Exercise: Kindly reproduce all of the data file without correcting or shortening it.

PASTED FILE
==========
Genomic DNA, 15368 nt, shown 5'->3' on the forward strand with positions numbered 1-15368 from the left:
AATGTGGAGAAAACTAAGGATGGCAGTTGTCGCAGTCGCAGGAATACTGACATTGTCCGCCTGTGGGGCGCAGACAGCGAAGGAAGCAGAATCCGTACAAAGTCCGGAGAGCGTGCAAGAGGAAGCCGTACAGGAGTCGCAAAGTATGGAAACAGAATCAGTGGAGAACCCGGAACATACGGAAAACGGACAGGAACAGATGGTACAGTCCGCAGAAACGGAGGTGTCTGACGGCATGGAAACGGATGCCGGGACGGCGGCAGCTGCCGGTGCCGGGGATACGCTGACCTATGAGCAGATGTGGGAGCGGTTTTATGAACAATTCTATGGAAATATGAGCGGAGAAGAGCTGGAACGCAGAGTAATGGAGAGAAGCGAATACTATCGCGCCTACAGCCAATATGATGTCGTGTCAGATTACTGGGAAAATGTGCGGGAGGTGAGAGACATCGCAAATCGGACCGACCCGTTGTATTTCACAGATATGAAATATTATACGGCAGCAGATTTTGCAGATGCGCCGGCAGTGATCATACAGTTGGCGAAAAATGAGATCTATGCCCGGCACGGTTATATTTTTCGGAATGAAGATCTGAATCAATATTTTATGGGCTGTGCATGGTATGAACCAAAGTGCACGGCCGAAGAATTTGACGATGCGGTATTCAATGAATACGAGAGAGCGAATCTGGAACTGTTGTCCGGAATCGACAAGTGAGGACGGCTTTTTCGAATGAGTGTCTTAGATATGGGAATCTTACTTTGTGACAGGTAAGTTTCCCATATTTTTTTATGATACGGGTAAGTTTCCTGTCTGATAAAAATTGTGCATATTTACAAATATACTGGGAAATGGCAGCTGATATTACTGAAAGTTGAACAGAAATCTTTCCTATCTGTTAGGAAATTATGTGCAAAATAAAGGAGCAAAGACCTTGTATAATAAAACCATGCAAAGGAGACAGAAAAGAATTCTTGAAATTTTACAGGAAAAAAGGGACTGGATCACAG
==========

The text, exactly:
Genomic DNA, 15368 nt, shown 5'->3' on the forward strand with positions numbered 1-15368 from the left:
AATGTGGAGAAAACTAAGGATGGCAGTTGTCGCAGTCGCAGGAATACTGACATTGTCCGCCTGTGGGGCGCAGACAGCGAAGGAAGCAGAATCCGTACAAAGTCCGGAGAGCGTGCAAGAGGAAGCCGTACAGGAGTCGCAAAGTATGGAAACAGAATCAGTGGAGAACCCGGAACATACGGAAAACGGACAGGAACAGATGGTACAGTCCGCAGAAACGGAGGTGTCTGACGGCATGGAAACGGATGCCGGGACGGCGGCAGCTGCCGGTGCCGGGGATACGCTGACCTATGAGCAGATGTGGGAGCGGTTTTATGAACAATTCTATGGAAATATGAGCGGAGAAGAGCTGGAACGCAGAGTAATGGAGAGAAGCGAATACTATCGCGCCTACAGCCAATATGATGTCGTGTCAGATTACTGGGAAAATGTGCGGGAGGTGAGAGACATCGCAAATCGGACCGACCCGTTGTATTTCACAGATATGAAATATTATACGGCAGCAGATTTTGCAGATGCGCCGGCAGTGATCATACAGTTGGCGAAAAATGAGATCTATGCCCGGCACGGTTATATTTTTCGGAATGAAGATCTGAATCAATATTTTATGGGCTGTGCATGGTATGAACCAAAGTGCACGGCCGAAGAATTTGACGATGCGGTATTCAATGAATACGAGAGAGCGAATCTGGAACTGTTGTCCGGAATCGACAAGTGAGGACGGCTTTTTCGAATGAGTGTCTTAGATATGGGAATCTTACTTTGTGACAGGTAAGTTTCCCATATTTTTTTATGATACGGGTAAGTTTCCTGTCTGATAAAAATTGTGCATATTTACAAATATACTGGGAAATGGCAGCTGATATTACTGAAAGTTGAACAGAAATCTTTCCTATCTGTTAGGAAATTATGTGCAAAATAAAGGAGCAAAGACCTTGTATAATAAAACCATGCAAAGGAGACAGAAAAGAATTCTTGAAATTTTACAGGAAAAAAGGGACTGGATCACAG